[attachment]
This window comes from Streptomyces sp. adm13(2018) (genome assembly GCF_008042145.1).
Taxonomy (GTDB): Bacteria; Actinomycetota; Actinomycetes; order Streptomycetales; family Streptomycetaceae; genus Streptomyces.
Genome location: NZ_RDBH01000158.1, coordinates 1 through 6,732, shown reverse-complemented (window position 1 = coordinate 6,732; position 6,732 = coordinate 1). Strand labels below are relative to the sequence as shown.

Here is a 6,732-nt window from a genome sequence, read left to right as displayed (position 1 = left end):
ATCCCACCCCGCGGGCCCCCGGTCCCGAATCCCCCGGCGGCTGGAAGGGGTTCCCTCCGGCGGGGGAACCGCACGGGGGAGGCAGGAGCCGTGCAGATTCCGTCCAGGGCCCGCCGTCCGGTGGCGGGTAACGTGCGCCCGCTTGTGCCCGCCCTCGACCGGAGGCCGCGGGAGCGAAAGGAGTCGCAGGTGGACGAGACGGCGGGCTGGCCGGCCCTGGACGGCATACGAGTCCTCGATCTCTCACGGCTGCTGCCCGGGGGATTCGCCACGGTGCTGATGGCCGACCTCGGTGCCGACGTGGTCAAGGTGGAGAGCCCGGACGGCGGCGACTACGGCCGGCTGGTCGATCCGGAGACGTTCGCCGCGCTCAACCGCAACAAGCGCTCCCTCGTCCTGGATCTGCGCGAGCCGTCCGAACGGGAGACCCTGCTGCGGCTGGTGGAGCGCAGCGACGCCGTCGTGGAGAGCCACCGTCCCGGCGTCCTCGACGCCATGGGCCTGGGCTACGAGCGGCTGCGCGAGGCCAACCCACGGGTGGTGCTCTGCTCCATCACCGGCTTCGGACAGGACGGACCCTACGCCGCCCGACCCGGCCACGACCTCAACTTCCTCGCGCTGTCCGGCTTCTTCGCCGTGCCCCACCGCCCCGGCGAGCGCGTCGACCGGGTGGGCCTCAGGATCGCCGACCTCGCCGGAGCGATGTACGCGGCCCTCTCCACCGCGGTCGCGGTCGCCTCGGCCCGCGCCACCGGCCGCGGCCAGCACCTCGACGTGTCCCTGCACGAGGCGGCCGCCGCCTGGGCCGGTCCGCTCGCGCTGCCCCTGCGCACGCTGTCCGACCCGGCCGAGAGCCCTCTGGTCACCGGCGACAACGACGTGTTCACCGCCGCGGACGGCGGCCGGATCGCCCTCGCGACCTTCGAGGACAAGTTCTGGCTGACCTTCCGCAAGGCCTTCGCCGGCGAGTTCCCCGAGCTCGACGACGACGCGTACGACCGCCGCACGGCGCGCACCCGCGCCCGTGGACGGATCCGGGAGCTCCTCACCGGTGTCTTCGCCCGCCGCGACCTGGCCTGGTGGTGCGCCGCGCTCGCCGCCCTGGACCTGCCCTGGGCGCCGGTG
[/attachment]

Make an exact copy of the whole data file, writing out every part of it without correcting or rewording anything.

This window comes from Streptomyces sp. adm13(2018) (genome assembly GCF_008042145.1).
Taxonomy (GTDB): Bacteria; Actinomycetota; Actinomycetes; order Streptomycetales; family Streptomycetaceae; genus Streptomyces.
Genome location: NZ_RDBH01000158.1, coordinates 1 through 6,732, shown reverse-complemented (window position 1 = coordinate 6,732; position 6,732 = coordinate 1). Strand labels below are relative to the sequence as shown.

Here is a 6,732-nt window from a genome sequence, read left to right as displayed (position 1 = left end):
ATCCCACCCCGCGGGCCCCCGGTCCCGAATCCCCCGGCGGCTGGAAGGGGTTCCCTCCGGCGGGGGAACCGCACGGGGGAGGCAGGAGCCGTGCAGATTCCGTCCAGGGCCCGCCGTCCGGTGGCGGGTAACGTGCGCCCGCTTGTGCCCGCCCTCGACCGGAGGCCGCGGGAGCGAAAGGAGTCGCAGGTGGACGAGACGGCGGGCTGGCCGGCCCTGGACGGCATACGAGTCCTCGATCTCTCACGGCTGCTGCCCGGGGGATTCGCCACGGTGCTGATGGCCGACCTCGGTGCCGACGTGGTCAAGGTGGAGAGCCCGGACGGCGGCGACTACGGCCGGCTGGTCGATCCGGAGACGTTCGCCGCGCTCAACCGCAACAAGCGCTCCCTCGTCCTGGATCTGCGCGAGCCGTCCGAACGGGAGACCCTGCTGCGGCTGGTGGAGCGCAGCGACGCCGTCGTGGAGAGCCACCGTCCCGGCGTCCTCGACGCCATGGGCCTGGGCTACGAGCGGCTGCGCGAGGCCAACCCACGGGTGGTGCTCTGCTCCATCACCGGCTTCGGACAGGACGGACCCTACGCCGCCCGACCCGGCCACGACCTCAACTTCCTCGCGCTGTCCGGCTTCTTCGCCGTGCCCCACCGCCCCGGCGAGCGCGTCGACCGGGTGGGCCTCAGGATCGCCGACCTCGCCGGAGCGATGTACGCGGCCCTCTCCACCGCGGTCGCGGTCGCCTCGGCCCGCGCCACCGGCCGCGGCCAGCACCTCGACGTGTCCCTGCACGAGGCGGCCGCCGCCTGGGCCGGTCCGCTCGCGCTGCCCCTGCGCACGCTGTCCGACCCGGCCGAGAGCCCTCTGGTCACCGGCGACAACGACGTGTTCACCGCCGCGGACGGCGGCCGGATCGCCCTCGCGACCTTCGAGGACAAGTTCTGGCTGACCTTCCGCAAGGCCTTCGCCGGCGAGTTCCCCGAGCTCGACGACGACGCGTACGACCGCCGCACGGCGCGCACCCGCGCCCGTGGACGGATCCGGGAGCTCCTCACCGGTGTCTTCGCCCGCCGCGACCTGGCCTGGTGGTGCGCCGCGCTCGCCGCCCTGGACCTGCCCTGGGCGCCGGTG